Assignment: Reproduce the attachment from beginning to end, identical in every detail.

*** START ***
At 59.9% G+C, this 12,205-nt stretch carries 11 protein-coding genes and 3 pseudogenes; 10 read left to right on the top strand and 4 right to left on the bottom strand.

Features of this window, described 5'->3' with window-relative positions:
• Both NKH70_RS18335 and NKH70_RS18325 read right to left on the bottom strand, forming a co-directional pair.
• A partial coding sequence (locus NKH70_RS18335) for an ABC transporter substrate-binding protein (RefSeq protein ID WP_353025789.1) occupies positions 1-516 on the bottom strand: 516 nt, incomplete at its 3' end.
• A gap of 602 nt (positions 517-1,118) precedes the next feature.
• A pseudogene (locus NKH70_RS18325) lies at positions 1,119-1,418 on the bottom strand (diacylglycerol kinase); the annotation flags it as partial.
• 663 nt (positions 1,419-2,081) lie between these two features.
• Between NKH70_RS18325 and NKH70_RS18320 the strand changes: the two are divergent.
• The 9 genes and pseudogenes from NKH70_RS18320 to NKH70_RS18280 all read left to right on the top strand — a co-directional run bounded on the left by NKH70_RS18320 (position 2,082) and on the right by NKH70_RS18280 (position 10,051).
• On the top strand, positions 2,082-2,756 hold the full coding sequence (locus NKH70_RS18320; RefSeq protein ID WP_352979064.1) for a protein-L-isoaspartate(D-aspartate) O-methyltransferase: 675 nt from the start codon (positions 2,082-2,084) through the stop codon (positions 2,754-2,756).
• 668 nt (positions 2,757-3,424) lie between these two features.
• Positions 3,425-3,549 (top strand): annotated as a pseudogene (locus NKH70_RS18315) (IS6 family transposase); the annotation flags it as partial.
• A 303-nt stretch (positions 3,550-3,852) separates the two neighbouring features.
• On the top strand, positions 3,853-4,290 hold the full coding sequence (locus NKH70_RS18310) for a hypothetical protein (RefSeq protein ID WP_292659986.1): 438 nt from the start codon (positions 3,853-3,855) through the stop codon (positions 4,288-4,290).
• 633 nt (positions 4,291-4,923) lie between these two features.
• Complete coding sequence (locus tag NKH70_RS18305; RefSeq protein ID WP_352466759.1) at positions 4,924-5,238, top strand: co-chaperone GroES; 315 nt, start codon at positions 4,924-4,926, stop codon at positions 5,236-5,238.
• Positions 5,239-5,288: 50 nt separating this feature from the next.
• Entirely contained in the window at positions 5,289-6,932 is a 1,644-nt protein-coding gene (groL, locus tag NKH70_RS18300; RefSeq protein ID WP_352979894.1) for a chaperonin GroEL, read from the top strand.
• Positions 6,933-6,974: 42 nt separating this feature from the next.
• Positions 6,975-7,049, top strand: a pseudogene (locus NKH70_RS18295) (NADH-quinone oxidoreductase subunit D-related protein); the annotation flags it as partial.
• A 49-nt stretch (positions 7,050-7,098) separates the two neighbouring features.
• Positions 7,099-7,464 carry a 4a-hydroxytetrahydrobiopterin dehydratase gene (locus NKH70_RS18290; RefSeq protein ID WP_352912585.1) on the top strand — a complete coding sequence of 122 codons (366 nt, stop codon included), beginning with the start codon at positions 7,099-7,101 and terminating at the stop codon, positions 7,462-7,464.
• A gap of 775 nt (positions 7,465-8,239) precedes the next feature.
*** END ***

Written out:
At 59.9% G+C, this 12,205-nt stretch carries 11 protein-coding genes and 3 pseudogenes; 10 read left to right on the top strand and 4 right to left on the bottom strand.

Features of this window, described 5'->3' with window-relative positions:
• Both NKH70_RS18335 and NKH70_RS18325 read right to left on the bottom strand, forming a co-directional pair.
• A partial coding sequence (locus NKH70_RS18335) for an ABC transporter substrate-binding protein (RefSeq protein ID WP_353025789.1) occupies positions 1-516 on the bottom strand: 516 nt, incomplete at its 3' end.
• A gap of 602 nt (positions 517-1,118) precedes the next feature.
• A pseudogene (locus NKH70_RS18325) lies at positions 1,119-1,418 on the bottom strand (diacylglycerol kinase); the annotation flags it as partial.
• 663 nt (positions 1,419-2,081) lie between these two features.
• Between NKH70_RS18325 and NKH70_RS18320 the strand changes: the two are divergent.
• The 9 genes and pseudogenes from NKH70_RS18320 to NKH70_RS18280 all read left to right on the top strand — a co-directional run bounded on the left by NKH70_RS18320 (position 2,082) and on the right by NKH70_RS18280 (position 10,051).
• On the top strand, positions 2,082-2,756 hold the full coding sequence (locus NKH70_RS18320; RefSeq protein ID WP_352979064.1) for a protein-L-isoaspartate(D-aspartate) O-methyltransferase: 675 nt from the start codon (positions 2,082-2,084) through the stop codon (positions 2,754-2,756).
• 668 nt (positions 2,757-3,424) lie between these two features.
• Positions 3,425-3,549 (top strand): annotated as a pseudogene (locus NKH70_RS18315) (IS6 family transposase); the annotation flags it as partial.
• A 303-nt stretch (positions 3,550-3,852) separates the two neighbouring features.
• On the top strand, positions 3,853-4,290 hold the full coding sequence (locus NKH70_RS18310) for a hypothetical protein (RefSeq protein ID WP_292659986.1): 438 nt from the start codon (positions 3,853-3,855) through the stop codon (positions 4,288-4,290).
• 633 nt (positions 4,291-4,923) lie between these two features.
• Complete coding sequence (locus tag NKH70_RS18305; RefSeq protein ID WP_352466759.1) at positions 4,924-5,238, top strand: co-chaperone GroES; 315 nt, start codon at positions 4,924-4,926, stop codon at positions 5,236-5,238.
• Positions 5,239-5,288: 50 nt separating this feature from the next.
• Entirely contained in the window at positions 5,289-6,932 is a 1,644-nt protein-coding gene (groL, locus tag NKH70_RS18300; RefSeq protein ID WP_352979894.1) for a chaperonin GroEL, read from the top strand.
• Positions 6,933-6,974: 42 nt separating this feature from the next.
• Positions 6,975-7,049, top strand: a pseudogene (locus NKH70_RS18295) (NADH-quinone oxidoreductase subunit D-related protein); the annotation flags it as partial.
• A 49-nt stretch (positions 7,050-7,098) separates the two neighbouring features.
• Positions 7,099-7,464 carry a 4a-hydroxytetrahydrobiopterin dehydratase gene (locus NKH70_RS18290; RefSeq protein ID WP_352912585.1) on the top strand — a complete coding sequence of 122 codons (366 nt, stop codon included), beginning with the start codon at positions 7,099-7,101 and terminating at the stop codon, positions 7,462-7,464.
• A gap of 775 nt (positions 7,465-8,239) precedes the next feature.